The Great-est Scape


my bouquet of garlic scapes

I picked up a beautiful, gnarly tangle of garlic scapes from the farmers’ market this weekend to play around with and found so many delicious uses for them: grilled flatbread; mixed pepper stir-fry; pickled with chiles and bay leaves; and pesto.

What the heck is a garlic scape, you ask? It is the long, green flower stem that grows from a head of garlic. Farmers remove the scapes which draw energy and nutrients away from the  bulbs so that the bulbs may grow larger and more robust. It’s a lovely sacrifice that I’m happy to accept–guiltlessly. They’re generally available at farmers’ markets in early to mid summer, so now is the time to binge. You can freeze them with a quick blanch and flash-freeze but it’s not quite the same.

Fresh, at first bite, they’re mildly garlicky and very green tasting, but after a few seconds, they explode into that recognizably sharp, pungent and spicy garlic flavor. When sautéed, however, they become mellow and sweet with a delicate suggestion of garlic. The texture is not unlike a tender green bean or pencil-thin asparagus. 

Preparation couldn’t be simpler. Trim an inch or so from the tough, woody bottoms and the brown feathery tops  and then cut into whatever size pieces you like.  For the flat bread, and stir-fry, I cut them into 2-inch pieces and sautéed them until crisp-tender. For the pickles, I cut them to fit the jar and left them raw because I wanted a pronounced flavor and a crunchy texture–think garlic dills without the cucumbers.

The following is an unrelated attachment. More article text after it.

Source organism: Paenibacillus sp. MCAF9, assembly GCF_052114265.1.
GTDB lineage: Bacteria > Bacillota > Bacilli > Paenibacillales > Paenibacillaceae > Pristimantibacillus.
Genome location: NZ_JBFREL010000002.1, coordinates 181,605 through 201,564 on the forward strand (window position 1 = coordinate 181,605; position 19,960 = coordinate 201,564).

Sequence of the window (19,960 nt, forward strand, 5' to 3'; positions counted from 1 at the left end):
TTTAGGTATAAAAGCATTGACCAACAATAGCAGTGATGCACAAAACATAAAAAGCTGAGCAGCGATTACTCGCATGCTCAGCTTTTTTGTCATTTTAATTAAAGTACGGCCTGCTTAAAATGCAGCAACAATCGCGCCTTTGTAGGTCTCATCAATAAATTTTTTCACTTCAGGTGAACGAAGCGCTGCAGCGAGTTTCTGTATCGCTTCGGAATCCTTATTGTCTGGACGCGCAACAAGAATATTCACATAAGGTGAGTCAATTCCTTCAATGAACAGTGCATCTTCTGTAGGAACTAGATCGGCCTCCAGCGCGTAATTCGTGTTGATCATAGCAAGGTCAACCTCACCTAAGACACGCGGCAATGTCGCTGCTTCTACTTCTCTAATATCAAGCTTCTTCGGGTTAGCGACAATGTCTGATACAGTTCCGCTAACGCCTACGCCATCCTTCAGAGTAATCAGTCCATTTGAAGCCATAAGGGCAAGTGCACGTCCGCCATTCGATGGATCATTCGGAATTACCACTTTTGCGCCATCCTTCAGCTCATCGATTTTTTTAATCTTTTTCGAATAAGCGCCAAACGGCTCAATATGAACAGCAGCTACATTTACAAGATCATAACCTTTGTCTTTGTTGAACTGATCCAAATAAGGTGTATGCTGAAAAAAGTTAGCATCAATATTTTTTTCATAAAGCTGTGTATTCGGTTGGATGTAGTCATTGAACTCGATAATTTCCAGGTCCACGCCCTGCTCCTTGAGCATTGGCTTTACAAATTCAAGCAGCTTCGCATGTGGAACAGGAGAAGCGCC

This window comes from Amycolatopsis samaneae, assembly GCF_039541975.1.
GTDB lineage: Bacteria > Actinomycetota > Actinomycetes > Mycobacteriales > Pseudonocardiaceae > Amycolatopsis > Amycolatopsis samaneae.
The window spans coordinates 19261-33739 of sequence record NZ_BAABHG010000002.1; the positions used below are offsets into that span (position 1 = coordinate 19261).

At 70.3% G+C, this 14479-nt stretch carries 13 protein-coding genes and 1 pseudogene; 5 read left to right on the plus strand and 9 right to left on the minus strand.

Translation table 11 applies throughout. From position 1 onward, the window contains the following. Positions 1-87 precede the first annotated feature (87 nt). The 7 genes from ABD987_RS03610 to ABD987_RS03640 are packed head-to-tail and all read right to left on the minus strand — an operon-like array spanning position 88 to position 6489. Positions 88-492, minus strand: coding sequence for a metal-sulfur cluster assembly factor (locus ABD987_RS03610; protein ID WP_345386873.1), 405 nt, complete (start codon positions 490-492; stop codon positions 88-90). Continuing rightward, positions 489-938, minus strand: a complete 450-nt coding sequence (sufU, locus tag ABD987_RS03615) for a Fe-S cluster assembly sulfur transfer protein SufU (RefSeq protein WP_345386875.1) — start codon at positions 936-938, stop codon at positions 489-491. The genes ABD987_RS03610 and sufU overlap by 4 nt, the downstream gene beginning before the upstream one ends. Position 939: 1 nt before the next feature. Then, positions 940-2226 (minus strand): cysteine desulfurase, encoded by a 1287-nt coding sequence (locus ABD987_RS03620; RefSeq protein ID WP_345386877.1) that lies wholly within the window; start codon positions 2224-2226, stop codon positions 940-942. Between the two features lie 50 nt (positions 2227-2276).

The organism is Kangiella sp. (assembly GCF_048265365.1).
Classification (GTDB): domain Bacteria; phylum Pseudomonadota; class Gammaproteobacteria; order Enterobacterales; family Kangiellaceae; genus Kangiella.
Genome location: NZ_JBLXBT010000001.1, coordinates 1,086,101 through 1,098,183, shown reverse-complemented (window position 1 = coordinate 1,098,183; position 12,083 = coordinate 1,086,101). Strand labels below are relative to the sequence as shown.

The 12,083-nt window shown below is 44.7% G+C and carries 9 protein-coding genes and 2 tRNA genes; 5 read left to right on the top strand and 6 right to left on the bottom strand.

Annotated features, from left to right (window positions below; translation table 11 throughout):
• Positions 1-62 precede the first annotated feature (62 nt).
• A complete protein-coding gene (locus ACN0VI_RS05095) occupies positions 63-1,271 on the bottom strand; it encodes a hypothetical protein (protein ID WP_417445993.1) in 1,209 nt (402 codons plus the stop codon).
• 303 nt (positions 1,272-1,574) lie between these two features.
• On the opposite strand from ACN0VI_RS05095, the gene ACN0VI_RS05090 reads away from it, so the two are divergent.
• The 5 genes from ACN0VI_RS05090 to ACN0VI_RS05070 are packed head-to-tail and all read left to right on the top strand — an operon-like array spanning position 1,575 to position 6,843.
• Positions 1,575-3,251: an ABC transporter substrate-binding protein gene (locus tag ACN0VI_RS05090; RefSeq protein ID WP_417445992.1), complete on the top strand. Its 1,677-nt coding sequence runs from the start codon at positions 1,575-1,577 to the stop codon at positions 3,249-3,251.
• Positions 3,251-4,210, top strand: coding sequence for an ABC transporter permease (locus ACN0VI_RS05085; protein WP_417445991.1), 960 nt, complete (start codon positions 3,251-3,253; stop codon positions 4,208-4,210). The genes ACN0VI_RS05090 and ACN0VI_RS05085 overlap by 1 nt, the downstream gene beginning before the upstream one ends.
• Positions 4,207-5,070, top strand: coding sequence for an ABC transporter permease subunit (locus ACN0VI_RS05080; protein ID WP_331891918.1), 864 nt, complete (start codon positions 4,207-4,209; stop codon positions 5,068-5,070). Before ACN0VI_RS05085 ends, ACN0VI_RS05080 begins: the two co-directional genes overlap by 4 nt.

vibrant and green garlic scape pesto with pine nuts


The same went for the pesto. The vibrant, green flavor would be irresistible on grilled bread or simple grilled chicken, both of which I served that night–deliciously! Ordinarily I like to toast nuts for pesto because it adds a more distinct nutty flavor, but here, I left them raw so as not to interfere with the garlic too much. For that reason, I also left out the cheese, though pecorino or Parmigiano-Reggiano would be fine.  Honestly, it could go either way and still be dreamy. Please try it while scapes are still at the market. They don’t last forever! 


Makes about 1 cup

10 large garlic scapes, bottom ends and browned tops trimmed, cut into 1-inch pieces

1/4 cup (packed) Italian parsley

1/4 cup pine nuts (toasted optional)

1/2 cup extra-virgin olive oil


1/4 cup grated Parmigiano-Reggiano (optional)

Put the scapes, parsley and pine nuts in a food processor and pulse until finely chopped. While the machine is running add the oil and process to a chunky puree. Season with salt. Stir in cheese if so desired and use on grilled chicken or bread, with pasta,  grain or bean salads.  

9 thoughts on “The Great-est Scape

  1. Ironically I just bought some on Sunday, and was going to ask you how to prepare them. I will try the pesto, or any of the OTHER recipes we discussed on our way to lunch yesterday. I can’t wait to try them. It’s rare that I find a new type of food that I haven’t experienced.

  2. I had never seen/used garlic scapes but saw them at the farmer’s market and they had me very intrigued. I threw them in a quick sautee with heirloom tomatoes, shallots, garlic (ha!), and olive oil and tossed some spaghetti with it. It was delicious! I also added it raw to a salad which may have been a bit much! Going to try this next!

    • Ooh! Amy, that pasta sounds SO delicious–you had a triple dose of strong flavors with the scapes, shallots AND garlic! Breath mints for dessert, perhaps? Hope you like the pesto. Saw some at the farmers market last weekend but they looked so sad. Hoping for more this weekend!

      • I, for better or worse, love garlic and onions so much, which more often than not results in possibly the worst morning breath ever the day after some of my dinners 😉

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